The Duchess Of Atholl: Nobility For Stalin

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In the film version of George Orwell’s book Keep The Aspidistra Flying, the main character, a struggling writer, assumes correctly that because a benefactor of writers is wealthy, said benefactor is therefore a communist.

This assumption was very much a reality in the upper class intellectual world of 1930s Britain. For it was not only the expensively educated like Stephen Spender and W.H. Audenand on a more sinister level, Kim Philbywho were pro-Stalin, but also Nancy Cunard, the daughter of a shipping magnate.

This zeitgeist was so pervasive, that this pampered faction had a titled conservative in their ranks; who, ironically, defended Stalinism out of British imperialist motives.

This figure was the Duchess of Atholl aka Katherine Marjory Stewart-Murray, who despite representing the Conservative Party member in Parliament clashed with her fellow conservatives because of their support for appeasing Hitler.

Very much a “premature anti-fascist,” she expressed her disgust at the government’s deal-cutting with and outright support of fascist dictators by frequently resigning; first as Conservative Whip in 1937 because of a friendly British government agreement with Benito Mussolini; and finally, quitting her seat in Parliament in 1938 because of Neville Chamberlain’s continuous appeasement of Adolf Hitler.

It would inevitably be her fervent support of the leftist Loyalist government in Spain during their civil war against a Hitler-backed military rebellion led by General Francisco Franco that earned her the moniker “the red duchess” from Conservatives.

Such a derogatory title, indiscriminately hurled by Conservatives at those whose “leftism,” even of the mildest variety made them “traitors to their class,” was, despite its snobbishness and/or fascist motivations, nevertheless on the mark; for Atholl very much earned her reputation as a Stalinist supporter during the Spanish Civil War 1936-1939. Stalin himself even sent a praise-worthy cable to her.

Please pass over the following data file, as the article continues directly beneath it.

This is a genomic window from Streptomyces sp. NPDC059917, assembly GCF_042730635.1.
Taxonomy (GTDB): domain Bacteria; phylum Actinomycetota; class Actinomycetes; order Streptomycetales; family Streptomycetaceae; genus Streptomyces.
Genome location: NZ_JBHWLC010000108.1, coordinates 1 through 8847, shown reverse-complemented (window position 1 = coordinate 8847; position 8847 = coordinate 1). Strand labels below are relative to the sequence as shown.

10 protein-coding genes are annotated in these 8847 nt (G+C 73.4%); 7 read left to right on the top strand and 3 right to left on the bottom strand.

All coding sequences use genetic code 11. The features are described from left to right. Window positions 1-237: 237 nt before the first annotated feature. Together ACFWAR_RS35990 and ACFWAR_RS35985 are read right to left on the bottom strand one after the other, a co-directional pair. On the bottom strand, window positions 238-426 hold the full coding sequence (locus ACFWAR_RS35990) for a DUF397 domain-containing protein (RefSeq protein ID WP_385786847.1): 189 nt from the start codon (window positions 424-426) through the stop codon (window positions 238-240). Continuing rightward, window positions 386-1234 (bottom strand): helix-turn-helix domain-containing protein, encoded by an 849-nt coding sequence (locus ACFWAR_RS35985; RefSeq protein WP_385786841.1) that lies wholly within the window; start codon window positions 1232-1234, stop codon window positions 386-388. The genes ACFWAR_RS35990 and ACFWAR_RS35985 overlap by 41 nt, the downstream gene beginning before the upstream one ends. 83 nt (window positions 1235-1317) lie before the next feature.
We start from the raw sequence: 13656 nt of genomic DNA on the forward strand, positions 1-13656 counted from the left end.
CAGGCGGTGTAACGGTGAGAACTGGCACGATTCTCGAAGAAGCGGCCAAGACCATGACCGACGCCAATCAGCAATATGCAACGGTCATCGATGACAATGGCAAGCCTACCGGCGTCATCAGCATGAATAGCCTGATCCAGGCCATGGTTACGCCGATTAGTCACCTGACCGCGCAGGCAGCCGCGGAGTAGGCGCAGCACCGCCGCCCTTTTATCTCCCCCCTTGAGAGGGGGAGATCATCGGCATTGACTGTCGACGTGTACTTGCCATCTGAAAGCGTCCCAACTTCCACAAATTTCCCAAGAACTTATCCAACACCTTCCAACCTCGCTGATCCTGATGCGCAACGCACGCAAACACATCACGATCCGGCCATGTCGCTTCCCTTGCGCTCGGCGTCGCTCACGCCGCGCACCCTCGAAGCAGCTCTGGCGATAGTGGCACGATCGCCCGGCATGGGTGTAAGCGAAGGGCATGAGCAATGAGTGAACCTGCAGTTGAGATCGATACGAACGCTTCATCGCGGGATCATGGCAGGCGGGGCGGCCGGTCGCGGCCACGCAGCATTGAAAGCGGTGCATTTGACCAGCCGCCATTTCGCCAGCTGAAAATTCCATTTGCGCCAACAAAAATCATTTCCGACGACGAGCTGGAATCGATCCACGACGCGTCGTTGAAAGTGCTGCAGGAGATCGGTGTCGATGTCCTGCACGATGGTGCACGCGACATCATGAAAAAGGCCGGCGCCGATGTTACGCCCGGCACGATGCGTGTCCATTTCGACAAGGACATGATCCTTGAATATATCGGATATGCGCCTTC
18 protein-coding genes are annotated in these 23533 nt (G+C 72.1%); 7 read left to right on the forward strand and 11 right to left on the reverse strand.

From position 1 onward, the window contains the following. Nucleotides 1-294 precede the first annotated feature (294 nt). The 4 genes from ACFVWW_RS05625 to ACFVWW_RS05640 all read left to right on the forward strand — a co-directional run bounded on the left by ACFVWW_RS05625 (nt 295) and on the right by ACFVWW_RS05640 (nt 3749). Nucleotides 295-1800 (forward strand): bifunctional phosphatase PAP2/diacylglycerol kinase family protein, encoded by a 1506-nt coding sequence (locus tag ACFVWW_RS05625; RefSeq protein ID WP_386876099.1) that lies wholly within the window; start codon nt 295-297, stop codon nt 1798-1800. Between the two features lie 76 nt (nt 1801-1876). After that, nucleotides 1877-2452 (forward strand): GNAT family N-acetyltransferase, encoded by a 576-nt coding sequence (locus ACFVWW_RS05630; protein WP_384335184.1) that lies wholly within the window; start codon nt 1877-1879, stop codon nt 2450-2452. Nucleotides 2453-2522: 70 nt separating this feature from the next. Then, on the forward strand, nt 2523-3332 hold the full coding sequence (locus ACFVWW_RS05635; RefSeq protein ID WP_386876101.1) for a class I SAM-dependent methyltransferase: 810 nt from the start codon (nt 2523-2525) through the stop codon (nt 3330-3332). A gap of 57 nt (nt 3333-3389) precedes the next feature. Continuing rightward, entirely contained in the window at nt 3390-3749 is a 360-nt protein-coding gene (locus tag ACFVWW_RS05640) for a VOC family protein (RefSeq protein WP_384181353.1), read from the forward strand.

Despite her maverick behavior regarding the British right, Atholl might have been consigned at best, to being a historical footnote had not George Orwell immortalized/castigated her in print. What earned the anti-communist writer’s scorn was how the Duchess defended the Communist Party line that the anti-Stalinist but authentically anti-fascist POUM were a fifth column for Hitler.

In spite of the contradictions in the Stalinist party line, she nevertheless defended every facet of it. She argued that the POUM “fascists” carried out their traitorous activities by seizing large amounts of weapons, which were used in so-called street battles with the Loyalist government; but also—to affirm how the Stalinist-controlled forces represented the “people”—represented only a small part of the population.

From there, she parroted the equally contradictory propaganda that these “fascists” deserved their executions while at the same argued that they were “humanely” treated by their captors.

Unfortunately for her, the inconveniently-honest George Orwell served as a front-line soldier in the POUM as well as being present while on leave at the so-called attempt of his unit to “overthrow” the Loyalist government. Orwell had a unique vantage point to see that the Party line of protecting the government from these “traitors” was in reality a frame-up by Stalin to murder off his opposition.